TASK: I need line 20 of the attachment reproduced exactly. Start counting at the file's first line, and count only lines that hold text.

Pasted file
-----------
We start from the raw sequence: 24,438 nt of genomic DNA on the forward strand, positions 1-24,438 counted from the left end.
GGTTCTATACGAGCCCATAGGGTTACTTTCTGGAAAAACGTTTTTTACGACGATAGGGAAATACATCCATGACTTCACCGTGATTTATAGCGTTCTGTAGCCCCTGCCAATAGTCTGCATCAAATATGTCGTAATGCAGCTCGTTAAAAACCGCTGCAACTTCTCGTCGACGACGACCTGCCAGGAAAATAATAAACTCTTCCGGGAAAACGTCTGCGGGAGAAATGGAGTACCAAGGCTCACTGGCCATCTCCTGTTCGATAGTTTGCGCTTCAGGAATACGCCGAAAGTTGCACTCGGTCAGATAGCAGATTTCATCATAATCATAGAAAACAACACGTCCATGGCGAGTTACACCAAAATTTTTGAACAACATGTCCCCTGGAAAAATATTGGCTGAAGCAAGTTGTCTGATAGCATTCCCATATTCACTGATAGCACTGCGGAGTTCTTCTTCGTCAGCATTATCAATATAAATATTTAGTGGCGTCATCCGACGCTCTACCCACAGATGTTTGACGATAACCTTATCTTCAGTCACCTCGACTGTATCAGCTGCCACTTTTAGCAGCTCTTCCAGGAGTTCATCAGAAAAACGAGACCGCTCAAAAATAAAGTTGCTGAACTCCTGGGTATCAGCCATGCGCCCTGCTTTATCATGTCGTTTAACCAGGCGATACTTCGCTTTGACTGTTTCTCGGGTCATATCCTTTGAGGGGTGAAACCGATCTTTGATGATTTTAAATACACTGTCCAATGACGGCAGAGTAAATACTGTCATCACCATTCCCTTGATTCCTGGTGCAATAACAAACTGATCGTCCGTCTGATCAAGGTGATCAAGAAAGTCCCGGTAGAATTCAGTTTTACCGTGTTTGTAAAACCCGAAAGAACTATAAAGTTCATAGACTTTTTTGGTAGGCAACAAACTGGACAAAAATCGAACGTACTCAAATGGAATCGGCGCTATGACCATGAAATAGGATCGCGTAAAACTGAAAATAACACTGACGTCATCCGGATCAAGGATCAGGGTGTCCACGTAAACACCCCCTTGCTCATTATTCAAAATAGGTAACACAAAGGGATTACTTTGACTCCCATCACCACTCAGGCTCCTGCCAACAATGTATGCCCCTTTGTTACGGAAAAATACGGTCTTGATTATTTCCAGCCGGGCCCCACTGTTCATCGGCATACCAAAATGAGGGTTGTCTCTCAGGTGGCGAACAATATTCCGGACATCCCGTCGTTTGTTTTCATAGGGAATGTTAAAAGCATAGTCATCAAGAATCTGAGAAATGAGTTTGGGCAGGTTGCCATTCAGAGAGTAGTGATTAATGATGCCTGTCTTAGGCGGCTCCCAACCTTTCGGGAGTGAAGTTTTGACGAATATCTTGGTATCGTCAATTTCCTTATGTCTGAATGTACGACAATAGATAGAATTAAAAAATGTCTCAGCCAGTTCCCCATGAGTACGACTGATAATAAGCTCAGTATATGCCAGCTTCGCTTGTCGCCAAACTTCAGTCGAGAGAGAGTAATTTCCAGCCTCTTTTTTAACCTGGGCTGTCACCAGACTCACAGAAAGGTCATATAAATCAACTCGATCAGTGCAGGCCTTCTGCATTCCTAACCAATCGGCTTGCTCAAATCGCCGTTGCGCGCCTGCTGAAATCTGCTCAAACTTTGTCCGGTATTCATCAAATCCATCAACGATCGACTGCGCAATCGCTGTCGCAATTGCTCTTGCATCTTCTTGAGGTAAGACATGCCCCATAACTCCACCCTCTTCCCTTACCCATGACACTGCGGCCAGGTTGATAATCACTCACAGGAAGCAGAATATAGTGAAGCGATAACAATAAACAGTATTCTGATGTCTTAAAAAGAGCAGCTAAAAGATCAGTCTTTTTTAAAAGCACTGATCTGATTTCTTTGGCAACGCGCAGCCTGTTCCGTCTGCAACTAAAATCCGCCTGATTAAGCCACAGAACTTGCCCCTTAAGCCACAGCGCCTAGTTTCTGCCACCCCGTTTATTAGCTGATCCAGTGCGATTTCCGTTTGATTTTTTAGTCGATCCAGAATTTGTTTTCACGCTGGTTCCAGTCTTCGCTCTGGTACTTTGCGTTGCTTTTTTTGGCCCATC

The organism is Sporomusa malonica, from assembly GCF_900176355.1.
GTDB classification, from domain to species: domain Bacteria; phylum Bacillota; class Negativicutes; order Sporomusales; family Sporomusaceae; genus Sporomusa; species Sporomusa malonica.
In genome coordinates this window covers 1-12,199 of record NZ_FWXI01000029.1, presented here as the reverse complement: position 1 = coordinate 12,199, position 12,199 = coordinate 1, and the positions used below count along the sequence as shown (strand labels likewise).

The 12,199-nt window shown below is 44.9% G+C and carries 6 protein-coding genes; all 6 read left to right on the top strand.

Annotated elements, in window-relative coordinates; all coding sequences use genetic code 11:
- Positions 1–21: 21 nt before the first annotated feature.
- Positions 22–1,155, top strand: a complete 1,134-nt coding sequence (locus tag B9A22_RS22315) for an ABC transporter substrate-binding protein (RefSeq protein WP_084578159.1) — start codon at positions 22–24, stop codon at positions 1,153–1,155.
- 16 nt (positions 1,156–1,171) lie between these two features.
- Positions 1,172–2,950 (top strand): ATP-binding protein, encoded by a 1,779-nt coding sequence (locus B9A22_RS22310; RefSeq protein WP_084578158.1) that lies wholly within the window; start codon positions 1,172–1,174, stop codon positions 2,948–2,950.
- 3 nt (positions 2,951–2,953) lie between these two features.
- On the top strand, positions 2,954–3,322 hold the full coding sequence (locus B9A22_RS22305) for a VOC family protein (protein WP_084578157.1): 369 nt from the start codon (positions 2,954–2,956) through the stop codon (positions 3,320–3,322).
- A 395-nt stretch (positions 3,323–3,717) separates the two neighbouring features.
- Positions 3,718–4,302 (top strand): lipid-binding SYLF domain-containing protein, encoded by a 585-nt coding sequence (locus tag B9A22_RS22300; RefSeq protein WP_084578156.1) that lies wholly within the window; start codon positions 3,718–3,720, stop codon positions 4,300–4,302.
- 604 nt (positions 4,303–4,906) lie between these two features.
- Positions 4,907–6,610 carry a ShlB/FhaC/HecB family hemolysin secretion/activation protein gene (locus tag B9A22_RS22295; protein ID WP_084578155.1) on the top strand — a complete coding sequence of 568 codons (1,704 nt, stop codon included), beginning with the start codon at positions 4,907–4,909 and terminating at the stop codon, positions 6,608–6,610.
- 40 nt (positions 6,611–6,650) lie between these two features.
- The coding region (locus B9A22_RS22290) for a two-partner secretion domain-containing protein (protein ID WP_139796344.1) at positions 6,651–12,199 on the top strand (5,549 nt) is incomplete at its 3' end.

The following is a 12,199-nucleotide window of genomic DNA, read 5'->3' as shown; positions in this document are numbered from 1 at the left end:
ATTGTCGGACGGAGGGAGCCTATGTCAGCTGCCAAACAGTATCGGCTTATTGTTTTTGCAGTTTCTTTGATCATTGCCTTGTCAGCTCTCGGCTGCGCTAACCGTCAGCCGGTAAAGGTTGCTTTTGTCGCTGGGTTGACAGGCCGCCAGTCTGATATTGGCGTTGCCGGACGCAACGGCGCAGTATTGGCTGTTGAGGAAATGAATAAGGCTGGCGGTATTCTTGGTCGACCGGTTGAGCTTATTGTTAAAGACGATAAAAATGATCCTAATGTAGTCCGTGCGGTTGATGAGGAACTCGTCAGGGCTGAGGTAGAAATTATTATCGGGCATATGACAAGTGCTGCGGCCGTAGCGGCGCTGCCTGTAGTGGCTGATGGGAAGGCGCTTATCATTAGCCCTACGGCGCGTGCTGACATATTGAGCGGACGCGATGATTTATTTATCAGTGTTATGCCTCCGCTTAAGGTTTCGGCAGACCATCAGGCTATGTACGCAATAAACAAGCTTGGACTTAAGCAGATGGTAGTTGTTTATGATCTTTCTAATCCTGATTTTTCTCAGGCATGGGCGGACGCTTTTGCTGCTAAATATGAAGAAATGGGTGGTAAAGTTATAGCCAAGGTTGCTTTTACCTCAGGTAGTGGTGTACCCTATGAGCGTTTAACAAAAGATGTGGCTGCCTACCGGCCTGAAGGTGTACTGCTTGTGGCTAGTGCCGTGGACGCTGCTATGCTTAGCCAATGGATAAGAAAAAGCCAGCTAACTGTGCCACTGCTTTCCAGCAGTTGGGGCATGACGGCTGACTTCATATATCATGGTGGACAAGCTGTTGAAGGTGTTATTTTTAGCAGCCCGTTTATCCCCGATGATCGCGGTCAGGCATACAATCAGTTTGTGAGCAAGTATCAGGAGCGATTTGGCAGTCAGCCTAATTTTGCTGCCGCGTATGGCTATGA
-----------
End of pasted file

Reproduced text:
The following is a 12,199-nucleotide window of genomic DNA, read 5'->3' as shown; positions in this document are numbered from 1 at the left end: